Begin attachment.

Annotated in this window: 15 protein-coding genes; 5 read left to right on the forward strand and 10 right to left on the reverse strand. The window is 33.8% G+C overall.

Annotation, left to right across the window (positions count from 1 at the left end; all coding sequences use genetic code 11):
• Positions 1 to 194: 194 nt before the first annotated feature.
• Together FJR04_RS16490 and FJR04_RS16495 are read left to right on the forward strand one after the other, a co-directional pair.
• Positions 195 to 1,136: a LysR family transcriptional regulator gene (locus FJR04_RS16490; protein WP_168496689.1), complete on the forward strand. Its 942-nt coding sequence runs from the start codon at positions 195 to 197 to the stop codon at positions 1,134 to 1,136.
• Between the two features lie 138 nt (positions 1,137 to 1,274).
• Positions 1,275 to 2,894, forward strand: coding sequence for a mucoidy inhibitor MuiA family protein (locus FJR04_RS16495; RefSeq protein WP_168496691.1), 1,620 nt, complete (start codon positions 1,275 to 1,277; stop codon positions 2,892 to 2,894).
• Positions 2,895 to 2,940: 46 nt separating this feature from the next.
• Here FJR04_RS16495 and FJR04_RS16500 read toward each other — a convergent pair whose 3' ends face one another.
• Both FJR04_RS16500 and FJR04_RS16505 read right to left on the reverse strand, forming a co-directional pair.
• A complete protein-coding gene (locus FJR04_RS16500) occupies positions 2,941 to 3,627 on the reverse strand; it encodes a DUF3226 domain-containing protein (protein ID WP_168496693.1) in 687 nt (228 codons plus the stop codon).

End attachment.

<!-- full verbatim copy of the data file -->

Annotated in this window: 15 protein-coding genes; 5 read left to right on the forward strand and 10 right to left on the reverse strand. The window is 33.8% G+C overall.

Annotation, left to right across the window (positions count from 1 at the left end; all coding sequences use genetic code 11):
• Positions 1 to 194: 194 nt before the first annotated feature.
• Together FJR04_RS16490 and FJR04_RS16495 are read left to right on the forward strand one after the other, a co-directional pair.
• Positions 195 to 1,136: a LysR family transcriptional regulator gene (locus FJR04_RS16490; protein WP_168496689.1), complete on the forward strand. Its 942-nt coding sequence runs from the start codon at positions 195 to 197 to the stop codon at positions 1,134 to 1,136.
• Between the two features lie 138 nt (positions 1,137 to 1,274).
• Positions 1,275 to 2,894, forward strand: coding sequence for a mucoidy inhibitor MuiA family protein (locus FJR04_RS16495; RefSeq protein WP_168496691.1), 1,620 nt, complete (start codon positions 1,275 to 1,277; stop codon positions 2,892 to 2,894).
• Positions 2,895 to 2,940: 46 nt separating this feature from the next.
• Here FJR04_RS16495 and FJR04_RS16500 read toward each other — a convergent pair whose 3' ends face one another.
• Both FJR04_RS16500 and FJR04_RS16505 read right to left on the reverse strand, forming a co-directional pair.
• A complete protein-coding gene (locus FJR04_RS16500) occupies positions 2,941 to 3,627 on the reverse strand; it encodes a DUF3226 domain-containing protein (protein ID WP_168496693.1) in 687 nt (228 codons plus the stop codon).